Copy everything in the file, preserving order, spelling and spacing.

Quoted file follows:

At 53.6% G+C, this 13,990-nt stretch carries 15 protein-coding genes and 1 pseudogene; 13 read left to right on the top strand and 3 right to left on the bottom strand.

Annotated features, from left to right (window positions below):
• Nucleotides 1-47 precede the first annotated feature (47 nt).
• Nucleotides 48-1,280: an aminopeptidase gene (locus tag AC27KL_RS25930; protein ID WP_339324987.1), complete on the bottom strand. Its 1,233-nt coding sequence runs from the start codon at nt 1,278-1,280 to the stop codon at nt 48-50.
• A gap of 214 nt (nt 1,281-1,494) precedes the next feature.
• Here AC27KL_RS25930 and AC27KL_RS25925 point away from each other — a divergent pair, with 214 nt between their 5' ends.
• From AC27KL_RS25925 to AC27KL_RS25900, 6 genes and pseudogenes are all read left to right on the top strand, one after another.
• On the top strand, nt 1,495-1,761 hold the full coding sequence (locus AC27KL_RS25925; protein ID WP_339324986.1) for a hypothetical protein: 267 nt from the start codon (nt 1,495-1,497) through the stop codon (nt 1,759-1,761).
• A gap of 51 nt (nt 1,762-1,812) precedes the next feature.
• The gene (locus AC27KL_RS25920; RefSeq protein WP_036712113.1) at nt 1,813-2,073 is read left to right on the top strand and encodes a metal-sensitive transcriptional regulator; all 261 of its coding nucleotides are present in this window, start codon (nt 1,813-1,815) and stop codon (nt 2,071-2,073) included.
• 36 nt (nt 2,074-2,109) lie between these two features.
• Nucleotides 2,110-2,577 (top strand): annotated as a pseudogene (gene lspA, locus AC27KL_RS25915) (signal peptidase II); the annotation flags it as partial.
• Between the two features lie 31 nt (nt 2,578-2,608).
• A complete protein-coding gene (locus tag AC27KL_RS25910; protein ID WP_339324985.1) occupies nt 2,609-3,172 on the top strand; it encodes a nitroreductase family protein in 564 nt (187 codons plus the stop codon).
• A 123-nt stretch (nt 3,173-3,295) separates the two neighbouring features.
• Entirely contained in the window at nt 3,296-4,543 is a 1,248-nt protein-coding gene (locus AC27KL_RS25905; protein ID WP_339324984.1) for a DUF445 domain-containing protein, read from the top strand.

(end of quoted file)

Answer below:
At 53.6% G+C, this 13,990-nt stretch carries 15 protein-coding genes and 1 pseudogene; 13 read left to right on the top strand and 3 right to left on the bottom strand.

Annotated features, from left to right (window positions below):
• Nucleotides 1-47 precede the first annotated feature (47 nt).
• Nucleotides 48-1,280: an aminopeptidase gene (locus tag AC27KL_RS25930; protein ID WP_339324987.1), complete on the bottom strand. Its 1,233-nt coding sequence runs from the start codon at nt 1,278-1,280 to the stop codon at nt 48-50.
• A gap of 214 nt (nt 1,281-1,494) precedes the next feature.
• Here AC27KL_RS25930 and AC27KL_RS25925 point away from each other — a divergent pair, with 214 nt between their 5' ends.
• From AC27KL_RS25925 to AC27KL_RS25900, 6 genes and pseudogenes are all read left to right on the top strand, one after another.
• On the top strand, nt 1,495-1,761 hold the full coding sequence (locus AC27KL_RS25925; protein ID WP_339324986.1) for a hypothetical protein: 267 nt from the start codon (nt 1,495-1,497) through the stop codon (nt 1,759-1,761).
• A gap of 51 nt (nt 1,762-1,812) precedes the next feature.
• The gene (locus AC27KL_RS25920; RefSeq protein WP_036712113.1) at nt 1,813-2,073 is read left to right on the top strand and encodes a metal-sensitive transcriptional regulator; all 261 of its coding nucleotides are present in this window, start codon (nt 1,813-1,815) and stop codon (nt 2,071-2,073) included.
• 36 nt (nt 2,074-2,109) lie between these two features.
• Nucleotides 2,110-2,577 (top strand): annotated as a pseudogene (gene lspA, locus AC27KL_RS25915) (signal peptidase II); the annotation flags it as partial.
• Between the two features lie 31 nt (nt 2,578-2,608).
• A complete protein-coding gene (locus tag AC27KL_RS25910; protein ID WP_339324985.1) occupies nt 2,609-3,172 on the top strand; it encodes a nitroreductase family protein in 564 nt (187 codons plus the stop codon).
• A 123-nt stretch (nt 3,173-3,295) separates the two neighbouring features.
• Entirely contained in the window at nt 3,296-4,543 is a 1,248-nt protein-coding gene (locus AC27KL_RS25905; protein ID WP_339324984.1) for a DUF445 domain-containing protein, read from the top strand.